• Guest posting for (or being featured in) a blog whose readership includes your target market. For example, a painting contractor might pitch an interior design blog to be interviewed on a topic such as “Choosing the right paint colour for your space” etc.
  • Appearing as a guest on radio or on a podcast your customers listen to. For example, the CEO of a B2B business might pitch the producer to appear on the Qantas inflight business podcast, Talking Business with Alan Kohler. Since the listening audience would be other CEOs or key decision makers, it’s a prime opportunity to talk about what you do in front of a captive audience.

 

 

Why should I consider a PR strategy for my business?

As a business coach, I mentor business owners that there are many benefits to creating media coverage opportunities for your business.

Public relations is…

…Free (kind of)

They say that advertising is what you pay for and PR is what you pray for. That’s largely true; it’s promotion that won’t cost you a penny. For a business owner, this is a huge and undeniable benefit. It does, however, have its cons; with media coverage, you can’t control the message or the outcome (what gets said, whether and when the story actually gets published etc). There are definitely ways you can increase your chances but it’ll to cost you in elbow grease. (More on that later)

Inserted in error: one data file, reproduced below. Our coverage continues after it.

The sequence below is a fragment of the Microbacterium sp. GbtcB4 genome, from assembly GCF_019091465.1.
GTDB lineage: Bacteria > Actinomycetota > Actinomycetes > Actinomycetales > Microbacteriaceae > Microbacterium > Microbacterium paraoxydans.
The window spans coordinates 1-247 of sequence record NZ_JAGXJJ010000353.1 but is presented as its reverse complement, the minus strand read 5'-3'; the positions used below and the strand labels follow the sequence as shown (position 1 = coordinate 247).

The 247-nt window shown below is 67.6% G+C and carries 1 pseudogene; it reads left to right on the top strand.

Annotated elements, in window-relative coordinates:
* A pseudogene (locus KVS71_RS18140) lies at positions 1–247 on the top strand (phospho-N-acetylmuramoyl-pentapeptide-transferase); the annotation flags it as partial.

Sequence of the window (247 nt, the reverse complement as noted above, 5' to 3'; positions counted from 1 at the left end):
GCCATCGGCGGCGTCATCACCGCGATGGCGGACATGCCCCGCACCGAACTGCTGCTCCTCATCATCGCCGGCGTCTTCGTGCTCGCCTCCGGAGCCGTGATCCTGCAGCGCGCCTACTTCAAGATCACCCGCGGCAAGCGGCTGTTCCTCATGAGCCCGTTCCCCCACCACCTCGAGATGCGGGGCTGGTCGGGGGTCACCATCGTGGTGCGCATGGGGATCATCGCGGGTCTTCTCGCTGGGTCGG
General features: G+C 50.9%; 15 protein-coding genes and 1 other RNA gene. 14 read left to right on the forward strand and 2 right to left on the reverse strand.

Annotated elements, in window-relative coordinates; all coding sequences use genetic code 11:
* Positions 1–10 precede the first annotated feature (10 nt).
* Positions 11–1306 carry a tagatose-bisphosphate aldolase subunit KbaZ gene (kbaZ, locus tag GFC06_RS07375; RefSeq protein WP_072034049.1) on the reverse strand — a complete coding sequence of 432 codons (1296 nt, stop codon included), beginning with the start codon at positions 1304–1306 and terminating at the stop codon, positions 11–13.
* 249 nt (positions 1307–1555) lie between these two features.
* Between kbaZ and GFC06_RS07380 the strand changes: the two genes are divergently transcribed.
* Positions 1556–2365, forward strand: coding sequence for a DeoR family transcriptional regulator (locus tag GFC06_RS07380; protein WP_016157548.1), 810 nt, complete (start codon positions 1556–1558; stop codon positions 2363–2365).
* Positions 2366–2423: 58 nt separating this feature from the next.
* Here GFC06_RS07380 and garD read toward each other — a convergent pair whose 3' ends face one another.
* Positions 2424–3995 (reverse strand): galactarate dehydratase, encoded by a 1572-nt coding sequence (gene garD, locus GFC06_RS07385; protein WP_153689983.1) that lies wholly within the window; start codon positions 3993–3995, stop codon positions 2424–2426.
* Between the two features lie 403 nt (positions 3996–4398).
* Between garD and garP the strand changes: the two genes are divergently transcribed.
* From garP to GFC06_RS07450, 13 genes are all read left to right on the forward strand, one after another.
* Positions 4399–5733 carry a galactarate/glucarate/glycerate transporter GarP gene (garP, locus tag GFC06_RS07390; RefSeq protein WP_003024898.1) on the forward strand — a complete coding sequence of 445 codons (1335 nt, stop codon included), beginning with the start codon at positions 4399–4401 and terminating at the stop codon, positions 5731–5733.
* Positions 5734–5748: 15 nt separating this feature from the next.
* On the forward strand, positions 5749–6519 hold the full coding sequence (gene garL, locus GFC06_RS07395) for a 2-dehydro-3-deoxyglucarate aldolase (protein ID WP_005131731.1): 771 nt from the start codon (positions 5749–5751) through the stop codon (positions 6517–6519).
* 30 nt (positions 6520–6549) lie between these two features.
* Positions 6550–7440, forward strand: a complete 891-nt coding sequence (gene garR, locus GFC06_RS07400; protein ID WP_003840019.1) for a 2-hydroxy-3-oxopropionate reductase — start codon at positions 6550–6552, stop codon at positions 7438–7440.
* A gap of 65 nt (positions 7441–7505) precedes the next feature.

…More credible than advertising (and other marketing channels)

Possibly the main benefit of PR is that audiences understand that you haven’t paid to play, so they are far more likely to believe the messages you put out there about your business and brand. This is a unique opportunity in the marketing world; PR is right up there with positive testimonials, reviews and word of mouth referral for its ability to build positive customer relationships and goodwill using social proof.

 

… A prime opportunity to boost your visibility and authority

Since the Internet happened, online media coverage is forever. This vastly increases the chances of a potential customer coming across any past news stories, guest blogs or expert comment you’ve provided when they search for information about your business. It’s the gift that keeps on giving.

 

So, you’re convinced you should take on and conquer the media landscape… but what should you do first?

Before we get into the tools and tactics, let’s dig into the thinking part.

 

Getting started on a PR plan

Step 1. Recon mission: monitor your industry